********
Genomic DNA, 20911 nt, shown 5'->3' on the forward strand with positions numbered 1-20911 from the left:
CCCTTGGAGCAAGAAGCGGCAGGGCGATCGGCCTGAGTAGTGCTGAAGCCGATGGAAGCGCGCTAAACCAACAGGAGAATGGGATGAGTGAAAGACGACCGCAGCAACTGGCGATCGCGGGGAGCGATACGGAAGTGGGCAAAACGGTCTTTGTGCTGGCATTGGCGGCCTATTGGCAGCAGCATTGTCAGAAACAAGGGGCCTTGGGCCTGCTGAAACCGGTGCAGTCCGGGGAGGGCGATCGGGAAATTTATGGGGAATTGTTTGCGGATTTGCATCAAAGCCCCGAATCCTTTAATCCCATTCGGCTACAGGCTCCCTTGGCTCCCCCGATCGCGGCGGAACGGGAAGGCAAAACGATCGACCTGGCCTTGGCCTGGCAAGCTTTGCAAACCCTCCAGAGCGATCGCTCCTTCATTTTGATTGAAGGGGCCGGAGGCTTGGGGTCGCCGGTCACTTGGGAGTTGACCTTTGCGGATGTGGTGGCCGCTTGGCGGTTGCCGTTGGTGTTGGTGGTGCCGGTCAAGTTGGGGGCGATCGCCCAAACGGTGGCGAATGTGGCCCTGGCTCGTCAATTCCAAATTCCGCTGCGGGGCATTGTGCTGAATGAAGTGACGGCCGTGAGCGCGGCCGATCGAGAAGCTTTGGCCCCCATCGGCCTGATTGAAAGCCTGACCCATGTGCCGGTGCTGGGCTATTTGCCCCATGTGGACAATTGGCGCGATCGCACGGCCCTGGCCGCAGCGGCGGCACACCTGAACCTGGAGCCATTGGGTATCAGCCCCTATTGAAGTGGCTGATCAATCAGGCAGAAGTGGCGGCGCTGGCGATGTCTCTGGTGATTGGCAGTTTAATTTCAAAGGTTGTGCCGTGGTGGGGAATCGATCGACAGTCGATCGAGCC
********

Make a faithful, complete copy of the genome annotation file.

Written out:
Genomic DNA, 20911 nt, shown 5'->3' on the forward strand with positions numbered 1-20911 from the left:
CCCTTGGAGCAAGAAGCGGCAGGGCGATCGGCCTGAGTAGTGCTGAAGCCGATGGAAGCGCGCTAAACCAACAGGAGAATGGGATGAGTGAAAGACGACCGCAGCAACTGGCGATCGCGGGGAGCGATACGGAAGTGGGCAAAACGGTCTTTGTGCTGGCATTGGCGGCCTATTGGCAGCAGCATTGTCAGAAACAAGGGGCCTTGGGCCTGCTGAAACCGGTGCAGTCCGGGGAGGGCGATCGGGAAATTTATGGGGAATTGTTTGCGGATTTGCATCAAAGCCCCGAATCCTTTAATCCCATTCGGCTACAGGCTCCCTTGGCTCCCCCGATCGCGGCGGAACGGGAAGGCAAAACGATCGACCTGGCCTTGGCCTGGCAAGCTTTGCAAACCCTCCAGAGCGATCGCTCCTTCATTTTGATTGAAGGGGCCGGAGGCTTGGGGTCGCCGGTCACTTGGGAGTTGACCTTTGCGGATGTGGTGGCCGCTTGGCGGTTGCCGTTGGTGTTGGTGGTGCCGGTCAAGTTGGGGGCGATCGCCCAAACGGTGGCGAATGTGGCCCTGGCTCGTCAATTCCAAATTCCGCTGCGGGGCATTGTGCTGAATGAAGTGACGGCCGTGAGCGCGGCCGATCGAGAAGCTTTGGCCCCCATCGGCCTGATTGAAAGCCTGACCCATGTGCCGGTGCTGGGCTATTTGCCCCATGTGGACAATTGGCGCGATCGCACGGCCCTGGCCGCAGCGGCGGCACACCTGAACCTGGAGCCATTGGGTATCAGCCCCTATTGAAGTGGCTGATCAATCAGGCAGAAGTGGCGGCGCTGGCGATGTCTCTGGTGATTGGCAGTTTAATTTCAAAGGTTGTGCCGTGGTGGGGAATCGATCGACAGTCGATCGAGCC